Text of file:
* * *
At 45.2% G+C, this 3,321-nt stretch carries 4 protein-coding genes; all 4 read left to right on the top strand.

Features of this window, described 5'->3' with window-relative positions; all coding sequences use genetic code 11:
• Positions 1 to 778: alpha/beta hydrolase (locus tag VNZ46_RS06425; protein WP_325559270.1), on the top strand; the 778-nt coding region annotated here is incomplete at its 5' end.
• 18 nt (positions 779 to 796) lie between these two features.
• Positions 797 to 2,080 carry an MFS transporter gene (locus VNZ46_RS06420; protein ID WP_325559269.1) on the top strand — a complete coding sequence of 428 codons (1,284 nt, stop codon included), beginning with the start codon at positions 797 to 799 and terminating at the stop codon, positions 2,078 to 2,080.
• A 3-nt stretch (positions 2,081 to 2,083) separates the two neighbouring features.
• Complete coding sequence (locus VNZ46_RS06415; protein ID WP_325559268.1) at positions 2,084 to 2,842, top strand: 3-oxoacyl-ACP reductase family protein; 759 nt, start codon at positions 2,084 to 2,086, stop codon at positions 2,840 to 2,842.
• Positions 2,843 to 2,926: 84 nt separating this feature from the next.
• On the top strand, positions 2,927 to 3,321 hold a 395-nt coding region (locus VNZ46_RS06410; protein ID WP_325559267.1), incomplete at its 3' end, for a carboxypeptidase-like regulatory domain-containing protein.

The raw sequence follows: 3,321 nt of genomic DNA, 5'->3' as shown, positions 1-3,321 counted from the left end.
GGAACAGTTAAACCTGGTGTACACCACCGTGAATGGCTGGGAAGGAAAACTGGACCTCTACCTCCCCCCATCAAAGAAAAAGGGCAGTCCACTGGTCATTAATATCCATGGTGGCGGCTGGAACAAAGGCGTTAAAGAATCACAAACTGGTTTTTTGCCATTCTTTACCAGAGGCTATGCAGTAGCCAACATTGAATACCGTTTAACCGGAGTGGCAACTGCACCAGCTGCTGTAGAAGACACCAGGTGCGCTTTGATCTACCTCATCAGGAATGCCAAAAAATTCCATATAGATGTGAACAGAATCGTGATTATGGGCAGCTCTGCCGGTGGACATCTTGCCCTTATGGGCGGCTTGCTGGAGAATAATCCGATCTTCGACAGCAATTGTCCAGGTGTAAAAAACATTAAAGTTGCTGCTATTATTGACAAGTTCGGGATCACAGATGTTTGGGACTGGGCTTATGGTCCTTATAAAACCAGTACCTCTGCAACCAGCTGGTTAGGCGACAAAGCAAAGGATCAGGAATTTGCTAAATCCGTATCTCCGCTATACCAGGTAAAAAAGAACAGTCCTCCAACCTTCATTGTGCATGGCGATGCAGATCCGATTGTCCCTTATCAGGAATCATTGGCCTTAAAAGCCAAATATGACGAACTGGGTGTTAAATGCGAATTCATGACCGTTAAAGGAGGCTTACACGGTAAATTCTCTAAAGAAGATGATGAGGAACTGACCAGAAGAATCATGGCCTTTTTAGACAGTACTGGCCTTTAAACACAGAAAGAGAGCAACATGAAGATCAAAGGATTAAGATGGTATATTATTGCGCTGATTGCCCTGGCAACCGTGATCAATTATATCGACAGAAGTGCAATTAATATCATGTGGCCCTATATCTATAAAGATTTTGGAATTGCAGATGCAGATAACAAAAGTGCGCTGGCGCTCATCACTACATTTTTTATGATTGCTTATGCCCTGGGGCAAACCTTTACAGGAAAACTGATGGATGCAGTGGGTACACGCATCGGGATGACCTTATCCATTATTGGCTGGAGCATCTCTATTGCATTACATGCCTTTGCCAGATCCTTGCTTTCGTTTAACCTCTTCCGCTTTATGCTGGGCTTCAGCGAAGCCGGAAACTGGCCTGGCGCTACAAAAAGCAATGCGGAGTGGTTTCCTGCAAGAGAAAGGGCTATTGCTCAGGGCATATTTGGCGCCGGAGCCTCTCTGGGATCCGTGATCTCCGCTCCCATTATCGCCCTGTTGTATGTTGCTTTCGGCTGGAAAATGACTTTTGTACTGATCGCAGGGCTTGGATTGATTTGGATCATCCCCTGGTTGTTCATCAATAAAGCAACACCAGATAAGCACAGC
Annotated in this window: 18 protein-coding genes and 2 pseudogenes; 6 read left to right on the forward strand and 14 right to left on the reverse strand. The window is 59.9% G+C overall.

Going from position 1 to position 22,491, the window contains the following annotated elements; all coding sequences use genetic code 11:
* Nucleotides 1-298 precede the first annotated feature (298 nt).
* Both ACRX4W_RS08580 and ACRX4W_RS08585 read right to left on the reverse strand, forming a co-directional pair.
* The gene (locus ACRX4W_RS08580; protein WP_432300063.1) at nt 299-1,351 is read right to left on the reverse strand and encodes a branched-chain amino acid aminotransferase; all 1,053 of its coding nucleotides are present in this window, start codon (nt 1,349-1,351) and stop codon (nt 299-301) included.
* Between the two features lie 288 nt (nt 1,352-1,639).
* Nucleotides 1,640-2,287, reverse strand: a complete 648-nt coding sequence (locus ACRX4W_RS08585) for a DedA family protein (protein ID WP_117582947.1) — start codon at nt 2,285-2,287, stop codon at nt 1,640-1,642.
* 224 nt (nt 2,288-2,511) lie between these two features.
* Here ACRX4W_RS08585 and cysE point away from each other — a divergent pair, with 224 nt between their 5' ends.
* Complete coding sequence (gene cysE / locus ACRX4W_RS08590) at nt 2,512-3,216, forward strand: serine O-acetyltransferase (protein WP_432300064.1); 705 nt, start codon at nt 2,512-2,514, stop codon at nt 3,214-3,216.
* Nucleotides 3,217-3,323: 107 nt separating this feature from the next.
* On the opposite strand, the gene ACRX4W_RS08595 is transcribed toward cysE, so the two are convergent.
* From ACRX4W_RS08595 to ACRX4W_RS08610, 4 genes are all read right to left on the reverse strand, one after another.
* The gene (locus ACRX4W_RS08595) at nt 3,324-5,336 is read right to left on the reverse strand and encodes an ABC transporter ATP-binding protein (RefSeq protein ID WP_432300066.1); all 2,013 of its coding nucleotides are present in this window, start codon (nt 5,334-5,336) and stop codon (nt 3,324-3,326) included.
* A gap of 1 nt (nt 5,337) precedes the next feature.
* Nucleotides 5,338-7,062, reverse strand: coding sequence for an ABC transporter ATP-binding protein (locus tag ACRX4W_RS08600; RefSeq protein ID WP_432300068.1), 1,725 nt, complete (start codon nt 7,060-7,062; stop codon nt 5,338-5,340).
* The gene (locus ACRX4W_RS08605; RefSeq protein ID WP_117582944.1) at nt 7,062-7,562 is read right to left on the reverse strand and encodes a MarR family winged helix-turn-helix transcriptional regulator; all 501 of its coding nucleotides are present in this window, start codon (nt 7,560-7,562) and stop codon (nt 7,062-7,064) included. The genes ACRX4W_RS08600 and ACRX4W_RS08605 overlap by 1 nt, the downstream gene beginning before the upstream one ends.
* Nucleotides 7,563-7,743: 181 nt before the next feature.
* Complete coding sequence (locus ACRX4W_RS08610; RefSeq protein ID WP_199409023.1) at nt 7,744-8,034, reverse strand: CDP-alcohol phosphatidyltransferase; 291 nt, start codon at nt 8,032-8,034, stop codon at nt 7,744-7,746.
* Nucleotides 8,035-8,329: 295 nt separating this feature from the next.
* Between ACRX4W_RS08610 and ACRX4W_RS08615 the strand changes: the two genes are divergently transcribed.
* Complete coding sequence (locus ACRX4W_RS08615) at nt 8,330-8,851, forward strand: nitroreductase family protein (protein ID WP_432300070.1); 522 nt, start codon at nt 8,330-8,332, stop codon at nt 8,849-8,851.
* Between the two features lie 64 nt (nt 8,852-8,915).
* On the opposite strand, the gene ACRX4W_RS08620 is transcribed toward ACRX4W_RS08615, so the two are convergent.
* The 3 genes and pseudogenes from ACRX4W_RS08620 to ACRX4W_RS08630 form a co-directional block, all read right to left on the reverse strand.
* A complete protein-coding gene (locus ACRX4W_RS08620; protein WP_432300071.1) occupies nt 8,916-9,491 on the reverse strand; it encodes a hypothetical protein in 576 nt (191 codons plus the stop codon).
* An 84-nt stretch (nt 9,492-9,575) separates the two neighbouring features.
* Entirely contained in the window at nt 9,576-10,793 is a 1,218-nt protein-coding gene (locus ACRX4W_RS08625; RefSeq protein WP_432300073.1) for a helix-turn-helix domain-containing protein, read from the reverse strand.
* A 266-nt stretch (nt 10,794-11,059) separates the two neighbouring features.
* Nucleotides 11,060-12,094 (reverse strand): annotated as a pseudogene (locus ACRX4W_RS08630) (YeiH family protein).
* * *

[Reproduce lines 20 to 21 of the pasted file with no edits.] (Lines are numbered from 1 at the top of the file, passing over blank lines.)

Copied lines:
* Here ACRX4W_RS08585 and cysE point away from each other — a divergent pair, with 224 nt between their 5' ends.
* Complete coding sequence (gene cysE / locus ACRX4W_RS08590) at nt 2,512-3,216, forward strand: serine O-acetyltransferase (protein WP_432300064.1); 705 nt, start codon at nt 2,512-2,514, stop codon at nt 3,214-3,216.